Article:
Will We Get the Prison?

I apologize for keeping you in suspense over the prison relocation process. As you may know, the Prison Relocation Commission met on July 16th to receive a status update on the ongoing site analysis of the four sites under consideration. I haven’t posted my response for several reasons.

1. I had so many thoughts to process and I needed time to think through my position before sharing my perspective.

2. I needed to have additional conversations to gain insight from people who were either neutral about the prison relocation, or in favor of the prison relocation.

3. I needed time to review our research and to compile some data on tax revenue estimates for the redeveloped site.

To recap the meeting for you, there were three documents presented to the PRC. One document covered the results of the in depth site evaluations (which can be viewed here), another covered the contemplation of rebuilding on the Draper site (which can be viewed here), and lastly, a document reviewing the transportation costs associated with operating the prison from each of the proposed sites. (which can be viewed here).

The site analysis, as presented, will lead you to the conclusion that the cost of rebuilding the prison in Eagle Mountain would be the lowest of the four proposed sites. I openly challenge the figures being used by Louis Berger. They have projected the cost of Eagle Mountain site prep to be between $62 million and $76 million. Our own analysis projected figures of $104 million which we believe to be more accurate. In comparison, the Salt Lake site is estimated to cost between $97 million and $132 million. If we chose to take Louis Berger’s cost estimates at face value, we may logically conclude that the prison will be built in Eagle Mountain purely on the merits of cost. This conclusion would be premature, however. While today’s cost of building the prison is important, tomorrow’s operational expense is even more important because the effects will be compounded over the life of the facility.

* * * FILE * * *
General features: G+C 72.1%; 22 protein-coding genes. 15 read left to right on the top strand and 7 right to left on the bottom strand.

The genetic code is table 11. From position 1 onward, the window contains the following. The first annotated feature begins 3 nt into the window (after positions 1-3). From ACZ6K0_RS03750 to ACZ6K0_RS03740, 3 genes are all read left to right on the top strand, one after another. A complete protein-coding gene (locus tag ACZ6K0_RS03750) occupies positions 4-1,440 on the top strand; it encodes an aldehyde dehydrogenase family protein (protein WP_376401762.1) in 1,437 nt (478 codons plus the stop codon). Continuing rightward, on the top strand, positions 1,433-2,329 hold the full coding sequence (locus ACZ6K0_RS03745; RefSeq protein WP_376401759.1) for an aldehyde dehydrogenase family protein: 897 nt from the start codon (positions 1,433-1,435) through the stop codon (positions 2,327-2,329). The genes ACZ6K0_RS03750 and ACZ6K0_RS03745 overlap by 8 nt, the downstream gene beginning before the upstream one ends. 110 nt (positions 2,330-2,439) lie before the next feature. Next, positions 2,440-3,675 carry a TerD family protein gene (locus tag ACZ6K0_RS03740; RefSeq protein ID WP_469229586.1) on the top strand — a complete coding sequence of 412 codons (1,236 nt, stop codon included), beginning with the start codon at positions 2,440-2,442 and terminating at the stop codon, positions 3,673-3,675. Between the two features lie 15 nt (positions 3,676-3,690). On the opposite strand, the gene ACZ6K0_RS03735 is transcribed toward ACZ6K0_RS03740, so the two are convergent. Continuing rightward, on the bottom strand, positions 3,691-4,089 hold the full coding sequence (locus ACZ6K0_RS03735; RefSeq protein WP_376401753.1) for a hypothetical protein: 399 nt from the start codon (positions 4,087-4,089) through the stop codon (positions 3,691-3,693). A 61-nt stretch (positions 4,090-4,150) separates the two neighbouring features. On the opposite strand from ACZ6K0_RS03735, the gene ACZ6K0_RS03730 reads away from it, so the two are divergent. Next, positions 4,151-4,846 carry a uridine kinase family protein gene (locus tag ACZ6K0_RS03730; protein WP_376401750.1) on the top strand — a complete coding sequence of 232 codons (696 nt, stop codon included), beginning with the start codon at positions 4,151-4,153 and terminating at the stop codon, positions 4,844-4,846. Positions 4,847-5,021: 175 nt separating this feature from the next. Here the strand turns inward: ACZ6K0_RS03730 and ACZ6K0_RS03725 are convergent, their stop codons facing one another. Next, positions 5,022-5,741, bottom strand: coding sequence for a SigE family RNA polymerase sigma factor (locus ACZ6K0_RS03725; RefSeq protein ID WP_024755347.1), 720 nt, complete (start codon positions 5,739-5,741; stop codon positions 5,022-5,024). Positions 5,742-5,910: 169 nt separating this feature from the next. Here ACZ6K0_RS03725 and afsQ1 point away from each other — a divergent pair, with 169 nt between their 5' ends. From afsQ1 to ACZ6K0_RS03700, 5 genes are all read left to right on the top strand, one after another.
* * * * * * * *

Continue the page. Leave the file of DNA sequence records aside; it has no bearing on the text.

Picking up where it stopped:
It is only after we review the transportation analysis, however, that we see the Eagle Mountain site represents a significant cost increase over the Draper prison for daily operations. The cost increase is due to the greater distance that must be traveled by existing vendors, service providers, and prisoner transports to the hospital and courts. These additional miles traveled to accomplish the same functions currently performed result not only in additional expense to State taxpayers, but additional air pollution along the Wasatch Front. If rebuilt in Eagle Mountain, the net increase in transportation costs would be on the magnitude of $144 million over the lifespan of the facility, if the report is accurate. Keep in mind, this report only considers the increased cost of transportation, but does not account for increased costs associated with inevitable employee and volunteer attrition, or other ancillary–but no less relevant–factors.

In an effort to calibrate my thoughts on this prison relocation, I have reviewed our internal cost analysis and reasoning. I also re-read many articles posted in various newspapers along with the public comments to said articles. I have also sought out specific reasons why moving the prison might make sense from a State perspective, and why some legislators believe it is the right thing to do. After pursuing a fresh perspective of all relative information, my opinion has not changed. I still believe the prison relocation process should include actual analysis of the Draper site. By now, you have undoubtedly heard every argument I would give as to why this prison move does not make financial sense.